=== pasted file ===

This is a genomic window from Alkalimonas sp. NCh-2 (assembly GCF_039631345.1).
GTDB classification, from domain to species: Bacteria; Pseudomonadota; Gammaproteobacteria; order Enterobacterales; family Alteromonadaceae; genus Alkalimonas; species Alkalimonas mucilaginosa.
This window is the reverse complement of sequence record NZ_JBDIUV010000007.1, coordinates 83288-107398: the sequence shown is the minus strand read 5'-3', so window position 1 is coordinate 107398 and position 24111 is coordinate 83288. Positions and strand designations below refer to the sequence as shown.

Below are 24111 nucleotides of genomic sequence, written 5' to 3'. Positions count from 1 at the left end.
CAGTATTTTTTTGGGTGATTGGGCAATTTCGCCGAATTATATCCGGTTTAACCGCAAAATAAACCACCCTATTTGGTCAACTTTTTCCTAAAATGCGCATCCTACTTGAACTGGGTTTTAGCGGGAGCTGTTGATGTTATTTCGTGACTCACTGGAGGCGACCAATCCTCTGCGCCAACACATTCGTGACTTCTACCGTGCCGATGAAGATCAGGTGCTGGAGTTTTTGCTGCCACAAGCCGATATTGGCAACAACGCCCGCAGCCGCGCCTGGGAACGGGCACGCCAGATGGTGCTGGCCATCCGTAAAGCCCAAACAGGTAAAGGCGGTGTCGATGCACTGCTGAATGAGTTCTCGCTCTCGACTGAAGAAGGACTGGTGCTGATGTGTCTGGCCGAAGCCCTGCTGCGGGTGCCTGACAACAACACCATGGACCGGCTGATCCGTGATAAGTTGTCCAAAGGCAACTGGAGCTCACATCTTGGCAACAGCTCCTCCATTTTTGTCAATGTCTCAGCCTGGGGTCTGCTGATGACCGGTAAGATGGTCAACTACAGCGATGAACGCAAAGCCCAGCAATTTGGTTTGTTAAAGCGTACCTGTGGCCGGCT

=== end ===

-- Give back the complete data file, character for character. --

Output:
This is a genomic window from Alkalimonas sp. NCh-2 (assembly GCF_039631345.1).
GTDB classification, from domain to species: Bacteria; Pseudomonadota; Gammaproteobacteria; order Enterobacterales; family Alteromonadaceae; genus Alkalimonas; species Alkalimonas mucilaginosa.
This window is the reverse complement of sequence record NZ_JBDIUV010000007.1, coordinates 83288-107398: the sequence shown is the minus strand read 5'-3', so window position 1 is coordinate 107398 and position 24111 is coordinate 83288. Positions and strand designations below refer to the sequence as shown.

Below are 24111 nucleotides of genomic sequence, written 5' to 3'. Positions count from 1 at the left end.
CAGTATTTTTTTGGGTGATTGGGCAATTTCGCCGAATTATATCCGGTTTAACCGCAAAATAAACCACCCTATTTGGTCAACTTTTTCCTAAAATGCGCATCCTACTTGAACTGGGTTTTAGCGGGAGCTGTTGATGTTATTTCGTGACTCACTGGAGGCGACCAATCCTCTGCGCCAACACATTCGTGACTTCTACCGTGCCGATGAAGATCAGGTGCTGGAGTTTTTGCTGCCACAAGCCGATATTGGCAACAACGCCCGCAGCCGCGCCTGGGAACGGGCACGCCAGATGGTGCTGGCCATCCGTAAAGCCCAAACAGGTAAAGGCGGTGTCGATGCACTGCTGAATGAGTTCTCGCTCTCGACTGAAGAAGGACTGGTGCTGATGTGTCTGGCCGAAGCCCTGCTGCGGGTGCCTGACAACAACACCATGGACCGGCTGATCCGTGATAAGTTGTCCAAAGGCAACTGGAGCTCACATCTTGGCAACAGCTCCTCCATTTTTGTCAATGTCTCAGCCTGGGGTCTGCTGATGACCGGTAAGATGGTCAACTACAGCGATGAACGCAAAGCCCAGCAATTTGGTTTGTTAAAGCGTACCTGTGGCCGGCT